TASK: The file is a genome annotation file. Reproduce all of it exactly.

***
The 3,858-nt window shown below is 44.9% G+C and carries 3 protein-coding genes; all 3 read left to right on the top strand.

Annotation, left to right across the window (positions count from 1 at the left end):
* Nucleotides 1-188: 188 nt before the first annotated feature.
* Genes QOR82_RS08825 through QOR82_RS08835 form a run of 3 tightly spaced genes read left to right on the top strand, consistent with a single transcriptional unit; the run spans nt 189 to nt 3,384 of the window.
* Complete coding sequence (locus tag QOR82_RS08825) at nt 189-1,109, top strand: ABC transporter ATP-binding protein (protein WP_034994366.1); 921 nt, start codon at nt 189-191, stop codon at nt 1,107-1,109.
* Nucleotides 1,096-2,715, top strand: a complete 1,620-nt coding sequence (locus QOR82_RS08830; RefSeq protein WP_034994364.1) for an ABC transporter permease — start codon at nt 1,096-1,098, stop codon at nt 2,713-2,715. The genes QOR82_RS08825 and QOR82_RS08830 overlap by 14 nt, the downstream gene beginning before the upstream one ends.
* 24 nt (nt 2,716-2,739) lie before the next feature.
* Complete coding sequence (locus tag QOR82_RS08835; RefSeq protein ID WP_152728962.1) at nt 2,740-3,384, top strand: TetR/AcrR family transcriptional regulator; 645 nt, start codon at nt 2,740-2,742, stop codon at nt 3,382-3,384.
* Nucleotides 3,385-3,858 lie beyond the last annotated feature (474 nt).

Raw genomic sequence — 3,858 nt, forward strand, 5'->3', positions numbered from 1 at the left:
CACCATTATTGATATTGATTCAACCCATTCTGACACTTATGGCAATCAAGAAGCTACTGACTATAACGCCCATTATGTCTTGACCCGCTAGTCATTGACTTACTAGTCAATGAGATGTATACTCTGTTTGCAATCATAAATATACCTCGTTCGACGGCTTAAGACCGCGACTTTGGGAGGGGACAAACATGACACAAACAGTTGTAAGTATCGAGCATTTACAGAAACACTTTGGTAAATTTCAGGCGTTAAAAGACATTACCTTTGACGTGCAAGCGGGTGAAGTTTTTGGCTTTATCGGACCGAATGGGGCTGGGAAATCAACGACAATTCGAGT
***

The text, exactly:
The 3,858-nt window shown below is 44.9% G+C and carries 3 protein-coding genes; all 3 read left to right on the top strand.

Annotation, left to right across the window (positions count from 1 at the left end):
* Nucleotides 1-188: 188 nt before the first annotated feature.
* Genes QOR82_RS08825 through QOR82_RS08835 form a run of 3 tightly spaced genes read left to right on the top strand, consistent with a single transcriptional unit; the run spans nt 189 to nt 3,384 of the window.
* Complete coding sequence (locus tag QOR82_RS08825) at nt 189-1,109, top strand: ABC transporter ATP-binding protein (protein WP_034994366.1); 921 nt, start codon at nt 189-191, stop codon at nt 1,107-1,109.
* Nucleotides 1,096-2,715, top strand: a complete 1,620-nt coding sequence (locus QOR82_RS08830; RefSeq protein WP_034994364.1) for an ABC transporter permease — start codon at nt 1,096-1,098, stop codon at nt 2,713-2,715. The genes QOR82_RS08825 and QOR82_RS08830 overlap by 14 nt, the downstream gene beginning before the upstream one ends.
* 24 nt (nt 2,716-2,739) lie before the next feature.
* Complete coding sequence (locus tag QOR82_RS08835; RefSeq protein ID WP_152728962.1) at nt 2,740-3,384, top strand: TetR/AcrR family transcriptional regulator; 645 nt, start codon at nt 2,740-2,742, stop codon at nt 3,382-3,384.
* Nucleotides 3,385-3,858 lie beyond the last annotated feature (474 nt).

Raw genomic sequence — 3,858 nt, forward strand, 5'->3', positions numbered from 1 at the left:
CACCATTATTGATATTGATTCAACCCATTCTGACACTTATGGCAATCAAGAAGCTACTGACTATAACGCCCATTATGTCTTGACCCGCTAGTCATTGACTTACTAGTCAATGAGATGTATACTCTGTTTGCAATCATAAATATACCTCGTTCGACGGCTTAAGACCGCGACTTTGGGAGGGGACAAACATGACACAAACAGTTGTAAGTATCGAGCATTTACAGAAACACTTTGGTAAATTTCAGGCGTTAAAAGACATTACCTTTGACGTGCAAGCGGGTGAAGTTTTTGGCTTTATCGGACCGAATGGGGCTGGGAAATCAACGACAATTCGAGT